How it works

Centrifugal Supercharger

The Raptor supercharger essentially operates like a high speed fan (driven by belt from crankshaft) propeller / impeller, sucking air into the center of the supercharger and pushing it to the outside of the rapidly spinning (44,000 + rpm) impeller blades. The air naturally travels to the outside of the blades because of its centrifugal force created by its rotating inertia. At the outside of the blades, a "scroll" is waiting to catch the air molecules. Just before entering the scroll, the air molecules are forced to travel through a venturi, which creates the internal compression. As the air travels around the scroll, the diameter of the scroll increases, which slows the velocity of the air, but further increases its pressure.

The centrifugal supercharger enjoys several advantageous characteristics that make it the most popular supercharger design in the aftermarket world. First, it is simple and reliable because it has very few moving parts - just a couple of pulleys and the impeller. Second, the centrifugal supercharger produces very little heat because of its internal compression ratio. It is also small in size and very versatile because it can "free-wheel" and allow the engine to suck air through it or even flow air backwards. For this reason it can be placed anywhere in the intake tract - it can even "blow through" the throttle body, meaning it can be mounted nearly anywhere. It is also the most thermally efficient supercharger, meaning that it produces the lowest discharge temperature.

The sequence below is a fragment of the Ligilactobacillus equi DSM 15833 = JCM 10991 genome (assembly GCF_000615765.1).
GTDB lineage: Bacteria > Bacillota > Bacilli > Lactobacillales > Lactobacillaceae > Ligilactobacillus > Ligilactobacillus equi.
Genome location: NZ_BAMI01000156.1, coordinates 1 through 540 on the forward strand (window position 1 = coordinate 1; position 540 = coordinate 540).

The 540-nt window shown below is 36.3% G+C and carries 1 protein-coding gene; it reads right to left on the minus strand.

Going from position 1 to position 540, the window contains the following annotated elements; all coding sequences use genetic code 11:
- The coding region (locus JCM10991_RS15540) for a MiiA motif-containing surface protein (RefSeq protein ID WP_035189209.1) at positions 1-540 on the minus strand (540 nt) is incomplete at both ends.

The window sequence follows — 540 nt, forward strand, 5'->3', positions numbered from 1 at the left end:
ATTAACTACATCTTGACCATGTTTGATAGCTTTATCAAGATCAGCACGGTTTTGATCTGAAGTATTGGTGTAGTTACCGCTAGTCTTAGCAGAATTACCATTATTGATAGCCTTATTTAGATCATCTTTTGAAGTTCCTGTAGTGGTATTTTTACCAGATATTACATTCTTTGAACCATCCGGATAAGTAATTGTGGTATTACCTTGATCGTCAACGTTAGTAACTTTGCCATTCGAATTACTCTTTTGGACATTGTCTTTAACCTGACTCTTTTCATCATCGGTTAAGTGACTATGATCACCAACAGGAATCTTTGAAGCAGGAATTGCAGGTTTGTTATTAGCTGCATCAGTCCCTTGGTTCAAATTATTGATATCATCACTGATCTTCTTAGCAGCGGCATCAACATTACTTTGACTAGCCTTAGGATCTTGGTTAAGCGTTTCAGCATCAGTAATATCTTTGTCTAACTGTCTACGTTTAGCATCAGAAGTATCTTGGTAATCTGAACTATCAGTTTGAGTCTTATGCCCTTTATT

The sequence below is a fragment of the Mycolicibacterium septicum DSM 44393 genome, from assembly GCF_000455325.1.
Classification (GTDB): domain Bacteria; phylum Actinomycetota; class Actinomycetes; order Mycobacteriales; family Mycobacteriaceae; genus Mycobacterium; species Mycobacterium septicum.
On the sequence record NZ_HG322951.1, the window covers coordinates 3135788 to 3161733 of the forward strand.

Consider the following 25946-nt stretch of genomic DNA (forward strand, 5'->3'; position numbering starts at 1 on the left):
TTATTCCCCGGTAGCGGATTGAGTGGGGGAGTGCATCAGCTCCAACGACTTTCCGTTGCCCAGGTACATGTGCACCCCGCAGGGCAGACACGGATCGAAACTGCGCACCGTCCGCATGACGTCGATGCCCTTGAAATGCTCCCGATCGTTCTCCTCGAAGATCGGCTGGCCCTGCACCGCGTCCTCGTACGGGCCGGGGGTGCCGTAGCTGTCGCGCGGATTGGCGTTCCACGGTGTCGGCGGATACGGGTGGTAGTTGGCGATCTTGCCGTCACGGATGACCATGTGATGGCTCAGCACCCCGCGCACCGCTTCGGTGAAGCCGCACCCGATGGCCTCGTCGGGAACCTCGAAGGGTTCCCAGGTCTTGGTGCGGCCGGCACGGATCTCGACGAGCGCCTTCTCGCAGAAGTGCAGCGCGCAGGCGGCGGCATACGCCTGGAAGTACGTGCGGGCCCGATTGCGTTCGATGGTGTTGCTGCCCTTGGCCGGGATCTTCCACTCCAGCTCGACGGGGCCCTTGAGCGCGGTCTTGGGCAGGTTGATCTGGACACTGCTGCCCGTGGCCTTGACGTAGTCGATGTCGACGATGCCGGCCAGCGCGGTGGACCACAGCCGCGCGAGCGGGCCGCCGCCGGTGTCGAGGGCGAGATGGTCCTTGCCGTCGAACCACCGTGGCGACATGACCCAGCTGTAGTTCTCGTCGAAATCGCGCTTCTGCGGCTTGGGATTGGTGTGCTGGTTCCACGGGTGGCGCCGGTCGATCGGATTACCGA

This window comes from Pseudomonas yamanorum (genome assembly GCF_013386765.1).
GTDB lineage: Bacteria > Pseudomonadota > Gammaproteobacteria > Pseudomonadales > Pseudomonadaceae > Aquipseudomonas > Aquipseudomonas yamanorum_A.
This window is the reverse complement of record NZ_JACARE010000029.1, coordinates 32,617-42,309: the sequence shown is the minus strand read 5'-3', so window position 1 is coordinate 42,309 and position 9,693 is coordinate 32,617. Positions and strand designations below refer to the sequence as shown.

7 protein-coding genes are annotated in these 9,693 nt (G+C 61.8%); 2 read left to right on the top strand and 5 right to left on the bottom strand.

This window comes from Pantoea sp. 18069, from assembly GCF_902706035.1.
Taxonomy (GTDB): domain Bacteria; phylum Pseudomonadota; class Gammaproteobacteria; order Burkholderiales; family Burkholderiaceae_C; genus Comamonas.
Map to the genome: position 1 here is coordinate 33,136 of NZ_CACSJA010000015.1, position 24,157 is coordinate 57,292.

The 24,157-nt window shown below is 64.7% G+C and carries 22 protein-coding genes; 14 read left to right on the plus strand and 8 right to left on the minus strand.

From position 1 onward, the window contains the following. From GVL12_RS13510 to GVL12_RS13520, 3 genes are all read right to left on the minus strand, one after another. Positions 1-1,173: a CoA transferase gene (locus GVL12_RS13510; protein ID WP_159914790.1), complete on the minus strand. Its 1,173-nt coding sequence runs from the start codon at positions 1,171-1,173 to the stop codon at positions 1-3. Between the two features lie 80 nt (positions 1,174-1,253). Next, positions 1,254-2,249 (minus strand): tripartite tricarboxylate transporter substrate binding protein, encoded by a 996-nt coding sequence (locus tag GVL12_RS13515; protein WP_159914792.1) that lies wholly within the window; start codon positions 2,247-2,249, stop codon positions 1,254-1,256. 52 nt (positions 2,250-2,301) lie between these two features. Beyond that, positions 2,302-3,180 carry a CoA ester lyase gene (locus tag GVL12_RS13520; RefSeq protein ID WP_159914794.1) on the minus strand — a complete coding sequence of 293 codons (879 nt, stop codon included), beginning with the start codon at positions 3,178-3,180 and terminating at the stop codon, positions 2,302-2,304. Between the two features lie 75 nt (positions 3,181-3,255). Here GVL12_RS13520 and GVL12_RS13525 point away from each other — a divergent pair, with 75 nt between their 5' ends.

Raptor centrifugal superchargers have a self-lubricating system, no oil is needed from the engine. Due to this feature Raptor supercharger systems are very easy to fit and the supercharger is virtually maintenance free.

Raptor superchargers benefit the entire RPM range of your engine, improved low, mid range with excellent top end power increases.